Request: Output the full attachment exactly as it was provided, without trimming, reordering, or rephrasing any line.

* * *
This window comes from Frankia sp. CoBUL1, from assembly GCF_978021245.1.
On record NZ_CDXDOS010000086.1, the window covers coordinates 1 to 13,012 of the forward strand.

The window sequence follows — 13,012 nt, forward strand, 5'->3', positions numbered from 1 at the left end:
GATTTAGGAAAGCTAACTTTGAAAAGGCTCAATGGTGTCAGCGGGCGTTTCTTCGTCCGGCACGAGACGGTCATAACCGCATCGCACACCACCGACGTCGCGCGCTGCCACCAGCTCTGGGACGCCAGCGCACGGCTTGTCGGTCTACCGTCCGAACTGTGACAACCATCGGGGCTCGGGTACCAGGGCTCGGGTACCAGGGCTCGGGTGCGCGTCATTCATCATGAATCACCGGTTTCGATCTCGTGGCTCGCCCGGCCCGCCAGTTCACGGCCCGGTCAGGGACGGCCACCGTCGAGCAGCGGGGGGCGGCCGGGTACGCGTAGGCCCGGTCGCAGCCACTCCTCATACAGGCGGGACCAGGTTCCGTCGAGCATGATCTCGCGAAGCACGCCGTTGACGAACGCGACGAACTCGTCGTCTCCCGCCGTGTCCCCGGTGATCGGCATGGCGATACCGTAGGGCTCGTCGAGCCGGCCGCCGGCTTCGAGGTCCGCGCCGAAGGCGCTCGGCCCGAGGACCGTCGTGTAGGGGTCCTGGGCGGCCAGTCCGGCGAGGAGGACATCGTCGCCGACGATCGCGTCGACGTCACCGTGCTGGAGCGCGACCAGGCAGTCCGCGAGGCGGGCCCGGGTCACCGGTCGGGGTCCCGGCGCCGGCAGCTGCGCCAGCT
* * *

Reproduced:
This window comes from Frankia sp. CoBUL1, from assembly GCF_978021245.1.
On record NZ_CDXDOS010000086.1, the window covers coordinates 1 to 13,012 of the forward strand.

The window sequence follows — 13,012 nt, forward strand, 5'->3', positions numbered from 1 at the left end:
GATTTAGGAAAGCTAACTTTGAAAAGGCTCAATGGTGTCAGCGGGCGTTTCTTCGTCCGGCACGAGACGGTCATAACCGCATCGCACACCACCGACGTCGCGCGCTGCCACCAGCTCTGGGACGCCAGCGCACGGCTTGTCGGTCTACCGTCCGAACTGTGACAACCATCGGGGCTCGGGTACCAGGGCTCGGGTACCAGGGCTCGGGTGCGCGTCATTCATCATGAATCACCGGTTTCGATCTCGTGGCTCGCCCGGCCCGCCAGTTCACGGCCCGGTCAGGGACGGCCACCGTCGAGCAGCGGGGGGCGGCCGGGTACGCGTAGGCCCGGTCGCAGCCACTCCTCATACAGGCGGGACCAGGTTCCGTCGAGCATGATCTCGCGAAGCACGCCGTTGACGAACGCGACGAACTCGTCGTCTCCCGCCGTGTCCCCGGTGATCGGCATGGCGATACCGTAGGGCTCGTCGAGCCGGCCGCCGGCTTCGAGGTCCGCGCCGAAGGCGCTCGGCCCGAGGACCGTCGTGTAGGGGTCCTGGGCGGCCAGTCCGGCGAGGAGGACATCGTCGCCGACGATCGCGTCGACGTCACCGTGCTGGAGCGCGACCAGGCAGTCCGCGAGGCGGGCCCGGGTCACCGGTCGGGGTCCCGGCGCCGGCAGCTGCGCCAGCT